Weekly political news round up – 25th March 2016

March 25, 2016 in News by Whitehouse

Around the sector

Former Cabinet Office Minister David Law has claimed that ahead of the publication of the Five Year Forward View, NHS England chief executive Simon Stevens was pressured by the Treasury to reduce his demand for additional NHS funding from £16 billion to £8 billion. After initially asking for an additional £16 billion, Stevens was allegedly told that “there was no way that the Prime Minister and Chancellor would sign up to an impossible and excessive commitment” and that he needed to “get it down to a more deliverable sum”.

The Department of Health has sent accountancy firms to 20 NHS organisations, including provider trusts and CCGs, to “support the health group accounts”. A senior unnamed figure in an NHS consultancy said that the move was “an act of desperation” by the Department, and that directors of finance are under “loads of pressure” from central government to do “accountancy stuff” that they are “not comfortable with”.

The University of York Centre for Health Economics has published an analysis of medical spending and hospital inpatient care in England over the last 15 years, which found that inpatient care has been “substantially driven” by the underlying morbidity and age of the population in conjunction with improving health care technology. More specifically, it found that: expenditure for elective and emergency inpatient care broadly follows activity rather than unit costs, expenditure is concentrated in individuals with multiple diseases, and health care activity rises substantially in the period before death.

Welsh Chief Medical Officer Dr Ruth Hussey has retired after almost four years of providing independent professional advice to the First Minister and the Welsh Government about healthcare. An announcement on Dr Hussey’s successor will be made shortly.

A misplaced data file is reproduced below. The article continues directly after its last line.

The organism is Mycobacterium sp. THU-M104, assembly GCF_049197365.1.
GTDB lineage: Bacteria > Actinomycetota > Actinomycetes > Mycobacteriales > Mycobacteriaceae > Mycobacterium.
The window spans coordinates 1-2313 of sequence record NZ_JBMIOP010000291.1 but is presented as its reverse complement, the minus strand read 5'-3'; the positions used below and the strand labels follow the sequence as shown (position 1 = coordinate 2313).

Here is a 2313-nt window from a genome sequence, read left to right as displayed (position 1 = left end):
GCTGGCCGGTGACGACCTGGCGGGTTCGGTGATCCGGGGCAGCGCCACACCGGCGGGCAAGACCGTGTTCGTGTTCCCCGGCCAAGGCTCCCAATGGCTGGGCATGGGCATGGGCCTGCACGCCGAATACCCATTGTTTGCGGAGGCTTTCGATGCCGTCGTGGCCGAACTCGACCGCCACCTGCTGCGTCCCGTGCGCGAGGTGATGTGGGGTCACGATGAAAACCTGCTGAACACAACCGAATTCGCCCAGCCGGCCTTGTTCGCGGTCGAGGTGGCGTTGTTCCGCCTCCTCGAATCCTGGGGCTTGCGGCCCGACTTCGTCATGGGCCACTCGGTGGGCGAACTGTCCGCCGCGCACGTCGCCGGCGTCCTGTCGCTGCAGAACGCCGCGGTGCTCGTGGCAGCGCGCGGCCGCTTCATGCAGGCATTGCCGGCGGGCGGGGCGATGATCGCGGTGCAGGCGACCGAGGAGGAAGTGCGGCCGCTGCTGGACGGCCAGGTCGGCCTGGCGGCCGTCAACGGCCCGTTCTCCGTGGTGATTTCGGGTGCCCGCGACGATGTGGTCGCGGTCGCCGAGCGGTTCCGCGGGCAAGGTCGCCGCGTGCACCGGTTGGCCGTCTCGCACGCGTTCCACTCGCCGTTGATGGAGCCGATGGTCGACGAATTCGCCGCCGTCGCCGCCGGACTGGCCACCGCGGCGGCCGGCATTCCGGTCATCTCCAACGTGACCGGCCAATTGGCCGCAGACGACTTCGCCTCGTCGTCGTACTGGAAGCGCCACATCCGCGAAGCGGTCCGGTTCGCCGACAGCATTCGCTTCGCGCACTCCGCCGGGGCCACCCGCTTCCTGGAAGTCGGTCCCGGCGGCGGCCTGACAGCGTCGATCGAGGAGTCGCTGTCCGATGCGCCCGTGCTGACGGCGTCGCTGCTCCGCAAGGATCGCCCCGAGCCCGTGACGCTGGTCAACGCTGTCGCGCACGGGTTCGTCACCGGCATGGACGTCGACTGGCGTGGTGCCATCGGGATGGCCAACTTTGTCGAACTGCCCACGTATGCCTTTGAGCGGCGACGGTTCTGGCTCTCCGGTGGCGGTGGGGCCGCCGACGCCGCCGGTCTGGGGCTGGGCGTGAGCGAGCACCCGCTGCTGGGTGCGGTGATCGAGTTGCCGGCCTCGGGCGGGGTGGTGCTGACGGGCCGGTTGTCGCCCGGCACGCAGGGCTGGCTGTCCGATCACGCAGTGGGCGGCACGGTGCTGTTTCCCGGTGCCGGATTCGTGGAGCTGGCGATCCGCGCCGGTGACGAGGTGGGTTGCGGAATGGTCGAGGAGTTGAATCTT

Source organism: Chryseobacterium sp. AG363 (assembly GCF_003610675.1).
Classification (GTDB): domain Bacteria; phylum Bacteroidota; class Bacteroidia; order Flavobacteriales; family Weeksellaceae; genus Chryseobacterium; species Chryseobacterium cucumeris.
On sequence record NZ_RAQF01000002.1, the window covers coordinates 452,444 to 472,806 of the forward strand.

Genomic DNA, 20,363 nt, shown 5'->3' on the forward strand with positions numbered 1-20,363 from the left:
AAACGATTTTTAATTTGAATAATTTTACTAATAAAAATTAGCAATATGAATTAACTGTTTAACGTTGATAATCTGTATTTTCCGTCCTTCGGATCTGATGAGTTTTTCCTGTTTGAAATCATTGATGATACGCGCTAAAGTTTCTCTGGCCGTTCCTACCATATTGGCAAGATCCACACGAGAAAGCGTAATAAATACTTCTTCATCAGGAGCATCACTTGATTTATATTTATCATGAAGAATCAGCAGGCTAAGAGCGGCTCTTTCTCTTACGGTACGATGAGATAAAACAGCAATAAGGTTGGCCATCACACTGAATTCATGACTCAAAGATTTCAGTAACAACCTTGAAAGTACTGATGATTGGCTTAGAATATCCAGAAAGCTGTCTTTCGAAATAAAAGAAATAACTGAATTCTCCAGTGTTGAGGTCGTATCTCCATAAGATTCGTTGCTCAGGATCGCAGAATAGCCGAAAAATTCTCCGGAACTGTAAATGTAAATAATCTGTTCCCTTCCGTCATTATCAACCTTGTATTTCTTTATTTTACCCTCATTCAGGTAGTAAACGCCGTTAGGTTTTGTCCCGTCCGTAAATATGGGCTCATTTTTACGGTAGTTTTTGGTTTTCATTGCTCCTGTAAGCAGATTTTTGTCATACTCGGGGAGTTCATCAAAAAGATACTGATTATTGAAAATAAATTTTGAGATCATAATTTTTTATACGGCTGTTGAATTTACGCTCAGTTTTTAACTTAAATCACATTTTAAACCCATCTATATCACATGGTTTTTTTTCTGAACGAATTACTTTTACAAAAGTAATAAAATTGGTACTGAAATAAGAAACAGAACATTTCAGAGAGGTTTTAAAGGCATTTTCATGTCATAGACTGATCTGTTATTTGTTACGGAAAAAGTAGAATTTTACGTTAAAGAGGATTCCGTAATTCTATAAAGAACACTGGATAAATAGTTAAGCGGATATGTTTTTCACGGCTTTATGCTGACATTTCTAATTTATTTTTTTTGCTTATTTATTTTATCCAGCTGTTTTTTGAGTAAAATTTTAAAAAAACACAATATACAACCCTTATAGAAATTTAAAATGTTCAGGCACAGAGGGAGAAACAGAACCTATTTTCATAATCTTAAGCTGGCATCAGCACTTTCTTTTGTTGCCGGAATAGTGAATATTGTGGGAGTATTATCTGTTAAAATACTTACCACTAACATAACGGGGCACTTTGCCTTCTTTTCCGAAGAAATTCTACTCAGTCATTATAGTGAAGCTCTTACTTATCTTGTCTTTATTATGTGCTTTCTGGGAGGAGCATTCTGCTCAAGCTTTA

Adam Roberts, head of economics at the Health Foundation has written in the Guardian that the NHS is in the midst of a “financial hurricane” due to three reasons. The first is disappointing poor economic growth that has led to a continued fall in public spending; the second is changes to public sector pensions, which will increase pressure on NHS providers; and the third is that there have been no further announcements of additional funds to help the NHS realise financial stability this year.

The Department for Education has published letters to local authorities, academy trusts and maintained schools about the Educational Excellence Everywhere white paper. The letters outline the motivations behind the Government’s push to reform education – to provide a world-class education and give greater power to school leaders – whilst outlining the key elements of the proposals. These include, replacing Qualified Teacher Status with more challenging accreditation, requiring all schools to become academies, and recruiting and training the best school leaders.

A report by the government commissioned Migration Advisory Committee has criticised the Department of Health, Health Education England and NHS trusts for ignoring obvious warning signs indicating that a nationwide shortage of nurses was being driven by a desire from central government to save money. Committee chair Professor Sir David Metcalfe said that the Department of Health “needs to get its act together”, and that there is “no good reason why the supply of nurses cannot be sourced domestically”.

Forthcoming events

Both Houses of Parliament are now in recess and will return on 11th April 2016.

Answer to written question on an awards scheme for schools supporting children with SEND

Conservative MP Tim Loughton has received an answer to a written question asking the Education Secretary if she will establish an awards scheme for schools that have excelled in supporting children with special educational needs and disability, similar to the scheme for pupil premium awards.

Children’s Minister Ed Timpson responded that the Department for Education will be exploring options for how to identify and promote excellent SEND practice in schools, as part plans for reviewing its strategy for improving SEND provision announced in the Educational Excellence Everywhere white paper. Timpson added that he would be “happy to receive” any specific proposals from Loughton.